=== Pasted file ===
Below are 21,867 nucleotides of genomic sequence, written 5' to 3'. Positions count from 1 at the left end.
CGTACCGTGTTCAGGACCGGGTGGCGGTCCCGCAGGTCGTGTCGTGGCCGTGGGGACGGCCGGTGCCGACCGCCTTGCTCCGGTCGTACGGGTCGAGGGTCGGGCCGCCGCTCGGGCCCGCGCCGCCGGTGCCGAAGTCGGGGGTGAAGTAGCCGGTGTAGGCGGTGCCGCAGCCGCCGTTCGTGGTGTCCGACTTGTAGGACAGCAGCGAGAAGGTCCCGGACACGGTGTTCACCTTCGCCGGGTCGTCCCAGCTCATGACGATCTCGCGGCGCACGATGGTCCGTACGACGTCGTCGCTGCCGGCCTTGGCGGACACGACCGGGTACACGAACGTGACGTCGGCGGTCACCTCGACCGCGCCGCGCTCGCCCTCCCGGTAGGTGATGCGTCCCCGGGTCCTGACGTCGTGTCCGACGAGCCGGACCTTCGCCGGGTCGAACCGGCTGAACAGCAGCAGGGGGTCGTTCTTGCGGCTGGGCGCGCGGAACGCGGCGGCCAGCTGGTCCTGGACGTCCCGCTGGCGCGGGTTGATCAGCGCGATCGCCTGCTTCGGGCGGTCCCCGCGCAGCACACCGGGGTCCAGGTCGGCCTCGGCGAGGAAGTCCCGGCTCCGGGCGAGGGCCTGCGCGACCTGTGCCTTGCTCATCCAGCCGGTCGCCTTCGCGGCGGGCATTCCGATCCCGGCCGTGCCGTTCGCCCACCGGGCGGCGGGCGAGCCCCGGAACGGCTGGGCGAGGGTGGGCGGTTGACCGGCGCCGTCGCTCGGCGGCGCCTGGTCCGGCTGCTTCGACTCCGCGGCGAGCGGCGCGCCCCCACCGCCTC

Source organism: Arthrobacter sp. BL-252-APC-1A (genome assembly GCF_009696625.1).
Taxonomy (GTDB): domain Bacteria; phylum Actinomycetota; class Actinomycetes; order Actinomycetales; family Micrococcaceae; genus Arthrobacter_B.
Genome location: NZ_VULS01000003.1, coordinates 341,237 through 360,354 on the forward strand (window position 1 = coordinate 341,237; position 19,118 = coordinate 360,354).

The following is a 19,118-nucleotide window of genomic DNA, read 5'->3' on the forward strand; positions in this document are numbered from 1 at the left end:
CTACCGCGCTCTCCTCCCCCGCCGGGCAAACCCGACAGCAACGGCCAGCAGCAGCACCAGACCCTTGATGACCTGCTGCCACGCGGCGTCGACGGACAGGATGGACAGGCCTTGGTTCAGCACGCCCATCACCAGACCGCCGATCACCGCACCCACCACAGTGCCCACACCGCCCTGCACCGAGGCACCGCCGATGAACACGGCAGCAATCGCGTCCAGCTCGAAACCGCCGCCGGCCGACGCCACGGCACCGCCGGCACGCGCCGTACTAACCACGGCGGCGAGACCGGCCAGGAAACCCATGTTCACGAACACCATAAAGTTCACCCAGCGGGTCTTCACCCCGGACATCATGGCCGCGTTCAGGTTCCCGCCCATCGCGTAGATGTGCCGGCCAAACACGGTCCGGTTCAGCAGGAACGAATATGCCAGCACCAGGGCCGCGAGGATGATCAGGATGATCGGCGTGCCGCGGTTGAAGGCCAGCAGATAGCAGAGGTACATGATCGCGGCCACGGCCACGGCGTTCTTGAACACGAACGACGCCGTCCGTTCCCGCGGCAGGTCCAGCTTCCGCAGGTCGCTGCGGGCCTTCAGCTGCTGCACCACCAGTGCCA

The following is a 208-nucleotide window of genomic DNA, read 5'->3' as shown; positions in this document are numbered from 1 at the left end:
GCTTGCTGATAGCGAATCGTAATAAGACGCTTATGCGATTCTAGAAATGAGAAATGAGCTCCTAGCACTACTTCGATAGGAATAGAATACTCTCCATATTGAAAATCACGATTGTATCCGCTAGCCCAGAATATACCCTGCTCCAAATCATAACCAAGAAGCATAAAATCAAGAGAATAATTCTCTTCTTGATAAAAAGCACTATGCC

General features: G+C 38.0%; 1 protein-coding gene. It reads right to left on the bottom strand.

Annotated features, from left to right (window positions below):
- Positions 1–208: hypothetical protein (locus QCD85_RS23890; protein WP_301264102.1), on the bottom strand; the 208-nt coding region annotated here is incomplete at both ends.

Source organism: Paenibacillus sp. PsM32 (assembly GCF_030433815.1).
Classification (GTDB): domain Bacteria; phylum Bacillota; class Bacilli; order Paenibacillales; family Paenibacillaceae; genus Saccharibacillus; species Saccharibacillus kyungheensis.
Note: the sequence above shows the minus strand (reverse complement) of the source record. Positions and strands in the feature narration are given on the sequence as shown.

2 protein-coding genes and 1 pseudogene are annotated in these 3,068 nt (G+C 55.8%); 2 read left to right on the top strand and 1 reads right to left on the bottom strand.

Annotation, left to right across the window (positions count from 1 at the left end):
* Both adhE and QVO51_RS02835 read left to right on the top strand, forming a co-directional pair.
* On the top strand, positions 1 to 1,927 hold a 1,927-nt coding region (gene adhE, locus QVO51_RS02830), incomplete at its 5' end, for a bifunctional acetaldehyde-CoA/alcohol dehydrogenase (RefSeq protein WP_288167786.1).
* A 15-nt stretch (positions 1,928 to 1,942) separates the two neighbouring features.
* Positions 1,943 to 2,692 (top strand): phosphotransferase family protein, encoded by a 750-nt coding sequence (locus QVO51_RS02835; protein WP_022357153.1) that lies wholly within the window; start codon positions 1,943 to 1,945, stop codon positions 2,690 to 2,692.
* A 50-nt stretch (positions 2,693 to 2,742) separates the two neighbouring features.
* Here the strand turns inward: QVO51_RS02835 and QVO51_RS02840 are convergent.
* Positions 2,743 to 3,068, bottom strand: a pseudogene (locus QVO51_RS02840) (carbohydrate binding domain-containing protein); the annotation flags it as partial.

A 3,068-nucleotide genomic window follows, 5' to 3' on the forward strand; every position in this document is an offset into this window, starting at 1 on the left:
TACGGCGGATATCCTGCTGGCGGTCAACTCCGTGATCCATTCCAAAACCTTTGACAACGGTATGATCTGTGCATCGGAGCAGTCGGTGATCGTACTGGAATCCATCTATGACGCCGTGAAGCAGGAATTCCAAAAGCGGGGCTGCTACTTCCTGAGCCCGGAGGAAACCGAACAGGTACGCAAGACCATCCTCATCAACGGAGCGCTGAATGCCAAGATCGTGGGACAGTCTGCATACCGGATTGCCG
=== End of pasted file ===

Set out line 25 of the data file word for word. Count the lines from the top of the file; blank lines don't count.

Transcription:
A 3,068-nucleotide genomic window follows, 5' to 3' on the forward strand; every position in this document is an offset into this window, starting at 1 on the left: